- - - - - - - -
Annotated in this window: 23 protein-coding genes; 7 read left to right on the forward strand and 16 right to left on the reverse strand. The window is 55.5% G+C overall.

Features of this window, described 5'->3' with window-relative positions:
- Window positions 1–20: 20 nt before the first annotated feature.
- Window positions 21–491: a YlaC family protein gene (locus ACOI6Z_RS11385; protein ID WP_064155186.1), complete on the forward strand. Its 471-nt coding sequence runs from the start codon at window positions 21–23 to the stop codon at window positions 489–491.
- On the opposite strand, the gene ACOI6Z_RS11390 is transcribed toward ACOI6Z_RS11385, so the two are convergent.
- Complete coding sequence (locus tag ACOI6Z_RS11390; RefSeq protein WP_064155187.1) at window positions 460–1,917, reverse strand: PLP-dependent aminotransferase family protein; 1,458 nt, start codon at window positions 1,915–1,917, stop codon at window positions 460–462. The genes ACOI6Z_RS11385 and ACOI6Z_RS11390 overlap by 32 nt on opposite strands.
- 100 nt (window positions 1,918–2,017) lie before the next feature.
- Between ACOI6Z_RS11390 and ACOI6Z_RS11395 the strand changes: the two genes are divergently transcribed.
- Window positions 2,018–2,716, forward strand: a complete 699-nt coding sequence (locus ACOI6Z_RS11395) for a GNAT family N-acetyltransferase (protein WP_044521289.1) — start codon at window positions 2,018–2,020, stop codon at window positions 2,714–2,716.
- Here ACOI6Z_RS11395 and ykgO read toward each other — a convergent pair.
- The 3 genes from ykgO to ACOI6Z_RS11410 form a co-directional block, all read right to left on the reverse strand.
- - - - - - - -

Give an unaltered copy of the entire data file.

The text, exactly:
Annotated in this window: 23 protein-coding genes; 7 read left to right on the forward strand and 16 right to left on the reverse strand. The window is 55.5% G+C overall.

Features of this window, described 5'->3' with window-relative positions:
- Window positions 1–20: 20 nt before the first annotated feature.
- Window positions 21–491: a YlaC family protein gene (locus ACOI6Z_RS11385; protein ID WP_064155186.1), complete on the forward strand. Its 471-nt coding sequence runs from the start codon at window positions 21–23 to the stop codon at window positions 489–491.
- On the opposite strand, the gene ACOI6Z_RS11390 is transcribed toward ACOI6Z_RS11385, so the two are convergent.
- Complete coding sequence (locus tag ACOI6Z_RS11390; RefSeq protein WP_064155187.1) at window positions 460–1,917, reverse strand: PLP-dependent aminotransferase family protein; 1,458 nt, start codon at window positions 1,915–1,917, stop codon at window positions 460–462. The genes ACOI6Z_RS11385 and ACOI6Z_RS11390 overlap by 32 nt on opposite strands.
- 100 nt (window positions 1,918–2,017) lie before the next feature.
- Between ACOI6Z_RS11390 and ACOI6Z_RS11395 the strand changes: the two genes are divergently transcribed.
- Window positions 2,018–2,716, forward strand: a complete 699-nt coding sequence (locus ACOI6Z_RS11395) for a GNAT family N-acetyltransferase (protein WP_044521289.1) — start codon at window positions 2,018–2,020, stop codon at window positions 2,714–2,716.
- Here ACOI6Z_RS11395 and ykgO read toward each other — a convergent pair.
- The 3 genes from ykgO to ACOI6Z_RS11410 form a co-directional block, all read right to left on the reverse strand.